A few years later and I’m still no master craftsman. In fact I seem to have a unique talent in that I can attend a craft camp and not actually finish making anything! It’s a bit embarrassing, but doesn’t diminish the depth of connection I feel through such gatherings. People and land capture my imagination and fulfil something soulful in me. Predictably I bring stories to such spaces and there’s a symbiosis in the sharing.
In a pre-digital, even pre-print, world, storytelling, singing, musicianship and poetry were essential skills and crafts. Different in quality to the weaving, foraging, hunting and leather craft that kept people sheltered and nourished, but part of the same village culture and offering a different kind of shelter, tracking and nourishment. Different threads in the same fabric. Primitive skills without a strong music-story element lacks a bit of colour, invocation and dreaming. Stories without the pragmatic relational depth of craft, primitive survival awareness and physicality lacks body. They can be all dreamy idea and no real substance. All fragrance and no grit. The cross pollination of the physical and poetic is potent. It is no accident that the old Fianna tales revere poetry alongside hunting prowess, nobility and fighting prowess. Peace in the land and thriving of the Gaelic culture required poetics as a pillar.
This year I have been invited by Lynx to Norway. The Lithica primitive skills camp will take place during the last week of June and forms part of a bigger vision. I know this camp will be an enriching one. It holds all the essential elements, with skilled, empathetic facilitators for a week of practical, earthy magic making. I know such encounters can define a year, and provide fuel for living life in a better way. I expect depth, elation and the right amount of discomfort to experience something magical.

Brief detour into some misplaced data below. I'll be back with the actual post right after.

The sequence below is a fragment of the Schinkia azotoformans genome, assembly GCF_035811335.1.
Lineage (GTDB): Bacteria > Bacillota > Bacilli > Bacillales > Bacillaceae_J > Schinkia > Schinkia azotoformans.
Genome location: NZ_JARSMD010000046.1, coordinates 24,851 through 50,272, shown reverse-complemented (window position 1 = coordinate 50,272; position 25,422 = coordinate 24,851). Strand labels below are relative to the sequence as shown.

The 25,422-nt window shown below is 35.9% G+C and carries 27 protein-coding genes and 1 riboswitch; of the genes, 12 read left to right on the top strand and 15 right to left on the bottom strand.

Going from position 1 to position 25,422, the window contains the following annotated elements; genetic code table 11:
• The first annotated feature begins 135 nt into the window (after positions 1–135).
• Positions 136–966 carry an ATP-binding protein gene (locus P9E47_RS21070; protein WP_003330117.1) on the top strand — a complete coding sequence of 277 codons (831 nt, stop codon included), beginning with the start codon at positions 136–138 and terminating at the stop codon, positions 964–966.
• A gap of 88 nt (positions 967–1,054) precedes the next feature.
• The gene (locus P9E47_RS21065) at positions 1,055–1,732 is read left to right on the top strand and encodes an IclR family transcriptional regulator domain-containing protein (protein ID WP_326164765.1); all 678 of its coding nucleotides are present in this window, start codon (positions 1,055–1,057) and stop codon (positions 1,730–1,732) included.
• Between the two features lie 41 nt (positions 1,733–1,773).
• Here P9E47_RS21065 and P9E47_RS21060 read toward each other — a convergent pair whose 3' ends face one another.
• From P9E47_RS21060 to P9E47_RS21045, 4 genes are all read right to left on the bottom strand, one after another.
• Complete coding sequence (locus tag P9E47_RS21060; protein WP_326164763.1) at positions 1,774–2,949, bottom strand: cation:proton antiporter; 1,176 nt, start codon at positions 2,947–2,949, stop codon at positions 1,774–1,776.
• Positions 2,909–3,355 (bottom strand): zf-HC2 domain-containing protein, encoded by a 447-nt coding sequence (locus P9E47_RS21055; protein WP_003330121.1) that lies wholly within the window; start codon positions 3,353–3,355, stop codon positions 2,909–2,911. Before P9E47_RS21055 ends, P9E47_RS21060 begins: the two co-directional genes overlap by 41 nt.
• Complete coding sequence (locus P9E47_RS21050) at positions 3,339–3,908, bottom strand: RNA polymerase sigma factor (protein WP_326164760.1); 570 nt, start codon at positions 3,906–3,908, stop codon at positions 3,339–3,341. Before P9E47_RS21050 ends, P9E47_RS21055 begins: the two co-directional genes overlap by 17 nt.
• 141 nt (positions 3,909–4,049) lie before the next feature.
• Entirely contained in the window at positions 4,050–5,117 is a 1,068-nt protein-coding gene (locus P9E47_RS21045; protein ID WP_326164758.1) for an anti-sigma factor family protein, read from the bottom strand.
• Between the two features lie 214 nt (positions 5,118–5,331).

In recent years I’ve learned to appreciate the physicality of storytelling. How does a story change or develop as we carry it out on a landscape where the characters have walked? How does our appreciation of the wild creatures in the tale develop if we track, trail and learn about them? What can we learn about the cultures who told these old tales when we live in a way mirroring theirs, in deeper connection with the living world and a practical self sufficiency? It’s a way of serving the stories, and the craft of storytelling is richer for this embodied remembering. Both stories and craft carry echoes of the old cultures in distinct ways, and when they meet by the fire under an open sky or canvas, a subtle magic of a world in living connection is restored for a moment at least.